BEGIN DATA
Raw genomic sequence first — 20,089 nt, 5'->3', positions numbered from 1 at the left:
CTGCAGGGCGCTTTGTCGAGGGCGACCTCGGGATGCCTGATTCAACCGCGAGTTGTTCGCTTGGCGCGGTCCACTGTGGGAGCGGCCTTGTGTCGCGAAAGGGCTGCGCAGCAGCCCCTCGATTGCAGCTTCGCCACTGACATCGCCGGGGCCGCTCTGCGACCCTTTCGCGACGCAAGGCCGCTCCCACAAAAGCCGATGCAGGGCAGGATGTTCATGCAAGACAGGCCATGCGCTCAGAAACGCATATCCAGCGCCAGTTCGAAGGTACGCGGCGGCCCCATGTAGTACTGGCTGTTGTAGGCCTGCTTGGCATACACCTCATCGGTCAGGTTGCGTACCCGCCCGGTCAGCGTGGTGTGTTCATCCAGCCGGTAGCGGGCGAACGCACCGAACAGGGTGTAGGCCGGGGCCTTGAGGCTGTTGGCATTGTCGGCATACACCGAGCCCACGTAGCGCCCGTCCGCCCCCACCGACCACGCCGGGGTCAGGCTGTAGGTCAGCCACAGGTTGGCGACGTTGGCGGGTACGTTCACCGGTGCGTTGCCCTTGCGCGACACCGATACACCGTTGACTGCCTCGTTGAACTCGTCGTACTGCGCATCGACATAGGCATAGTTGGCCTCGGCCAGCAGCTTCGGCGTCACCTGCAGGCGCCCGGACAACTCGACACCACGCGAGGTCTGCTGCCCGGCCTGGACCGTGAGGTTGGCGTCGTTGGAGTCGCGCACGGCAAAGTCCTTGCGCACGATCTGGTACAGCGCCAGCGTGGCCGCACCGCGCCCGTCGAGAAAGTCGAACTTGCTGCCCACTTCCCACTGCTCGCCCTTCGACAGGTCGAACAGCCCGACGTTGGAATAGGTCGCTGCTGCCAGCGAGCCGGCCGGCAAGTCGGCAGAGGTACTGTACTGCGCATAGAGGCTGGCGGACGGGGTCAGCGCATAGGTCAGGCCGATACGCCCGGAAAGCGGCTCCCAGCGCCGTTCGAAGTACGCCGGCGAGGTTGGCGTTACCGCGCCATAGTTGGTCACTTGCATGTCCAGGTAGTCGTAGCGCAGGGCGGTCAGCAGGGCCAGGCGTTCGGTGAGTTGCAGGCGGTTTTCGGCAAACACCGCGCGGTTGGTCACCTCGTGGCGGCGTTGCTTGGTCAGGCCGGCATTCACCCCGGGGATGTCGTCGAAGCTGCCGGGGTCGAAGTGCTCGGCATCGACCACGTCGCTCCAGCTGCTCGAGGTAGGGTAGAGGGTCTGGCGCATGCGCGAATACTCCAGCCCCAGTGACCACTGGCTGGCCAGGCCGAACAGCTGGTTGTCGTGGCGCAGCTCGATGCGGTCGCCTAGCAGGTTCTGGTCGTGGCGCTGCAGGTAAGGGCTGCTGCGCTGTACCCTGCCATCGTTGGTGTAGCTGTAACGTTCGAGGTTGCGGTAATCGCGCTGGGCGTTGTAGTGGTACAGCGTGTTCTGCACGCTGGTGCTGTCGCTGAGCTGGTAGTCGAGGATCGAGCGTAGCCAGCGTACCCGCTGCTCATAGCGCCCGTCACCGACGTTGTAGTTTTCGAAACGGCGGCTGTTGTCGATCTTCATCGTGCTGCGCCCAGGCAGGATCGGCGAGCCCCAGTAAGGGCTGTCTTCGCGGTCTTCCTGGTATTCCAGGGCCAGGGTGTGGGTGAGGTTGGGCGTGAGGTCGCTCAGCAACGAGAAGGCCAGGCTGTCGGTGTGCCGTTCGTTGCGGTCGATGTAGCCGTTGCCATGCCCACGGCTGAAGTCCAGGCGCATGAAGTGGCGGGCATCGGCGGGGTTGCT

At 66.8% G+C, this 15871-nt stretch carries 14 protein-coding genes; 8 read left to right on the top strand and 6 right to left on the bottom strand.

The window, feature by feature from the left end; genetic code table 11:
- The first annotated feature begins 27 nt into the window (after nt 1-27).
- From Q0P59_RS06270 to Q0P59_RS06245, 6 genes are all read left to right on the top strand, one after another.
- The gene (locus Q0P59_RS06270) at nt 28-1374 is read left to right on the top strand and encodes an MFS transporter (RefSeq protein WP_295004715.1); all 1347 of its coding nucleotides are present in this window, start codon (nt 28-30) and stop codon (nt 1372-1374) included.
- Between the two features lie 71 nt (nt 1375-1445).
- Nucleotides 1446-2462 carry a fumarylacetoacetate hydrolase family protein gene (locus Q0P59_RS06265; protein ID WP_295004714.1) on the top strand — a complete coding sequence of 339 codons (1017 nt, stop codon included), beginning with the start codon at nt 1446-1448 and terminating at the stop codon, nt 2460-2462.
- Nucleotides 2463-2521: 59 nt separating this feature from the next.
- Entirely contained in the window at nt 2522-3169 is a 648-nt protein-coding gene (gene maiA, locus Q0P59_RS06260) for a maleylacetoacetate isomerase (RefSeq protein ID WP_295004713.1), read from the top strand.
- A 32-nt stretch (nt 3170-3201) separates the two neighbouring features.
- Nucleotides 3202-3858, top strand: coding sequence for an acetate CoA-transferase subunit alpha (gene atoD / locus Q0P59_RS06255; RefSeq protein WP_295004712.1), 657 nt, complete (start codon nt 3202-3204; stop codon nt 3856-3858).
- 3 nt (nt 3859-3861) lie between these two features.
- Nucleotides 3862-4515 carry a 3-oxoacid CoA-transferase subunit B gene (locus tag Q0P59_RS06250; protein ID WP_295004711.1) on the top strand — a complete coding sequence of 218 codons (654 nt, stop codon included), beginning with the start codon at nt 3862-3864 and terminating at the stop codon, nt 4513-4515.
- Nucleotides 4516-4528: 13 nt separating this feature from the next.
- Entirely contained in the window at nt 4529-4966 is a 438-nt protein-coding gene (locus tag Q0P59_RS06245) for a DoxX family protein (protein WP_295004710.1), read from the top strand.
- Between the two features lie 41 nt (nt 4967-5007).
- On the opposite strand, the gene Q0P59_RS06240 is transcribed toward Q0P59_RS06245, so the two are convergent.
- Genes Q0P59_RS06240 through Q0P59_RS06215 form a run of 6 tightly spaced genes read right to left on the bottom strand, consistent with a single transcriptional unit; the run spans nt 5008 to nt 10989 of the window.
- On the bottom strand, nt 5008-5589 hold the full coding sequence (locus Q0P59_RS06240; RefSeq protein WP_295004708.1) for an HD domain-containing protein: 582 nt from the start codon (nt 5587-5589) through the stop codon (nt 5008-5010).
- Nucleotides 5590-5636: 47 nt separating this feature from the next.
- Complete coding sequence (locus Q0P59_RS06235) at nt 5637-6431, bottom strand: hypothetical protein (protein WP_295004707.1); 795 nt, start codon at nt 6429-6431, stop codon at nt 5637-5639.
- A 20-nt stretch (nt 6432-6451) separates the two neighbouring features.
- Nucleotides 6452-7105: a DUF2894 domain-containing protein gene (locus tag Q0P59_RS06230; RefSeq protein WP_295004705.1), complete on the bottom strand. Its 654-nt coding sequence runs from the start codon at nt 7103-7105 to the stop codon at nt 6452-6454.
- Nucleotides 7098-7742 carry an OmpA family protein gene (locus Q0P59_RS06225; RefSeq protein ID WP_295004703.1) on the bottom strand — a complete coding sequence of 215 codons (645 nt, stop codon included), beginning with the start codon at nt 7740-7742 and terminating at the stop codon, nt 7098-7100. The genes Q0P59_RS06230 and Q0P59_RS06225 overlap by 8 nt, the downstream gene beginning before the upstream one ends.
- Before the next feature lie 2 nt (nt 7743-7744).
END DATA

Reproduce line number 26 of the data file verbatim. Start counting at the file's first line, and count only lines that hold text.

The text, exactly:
- Nucleotides 7098-7742 carry an OmpA family protein gene (locus Q0P59_RS06225; RefSeq protein ID WP_295004703.1) on the bottom strand — a complete coding sequence of 215 codons (645 nt, stop codon included), beginning with the start codon at nt 7740-7742 and terminating at the stop codon, nt 7098-7100. The genes Q0P59_RS06230 and Q0P59_RS06225 overlap by 8 nt, the downstream gene beginning before the upstream one ends.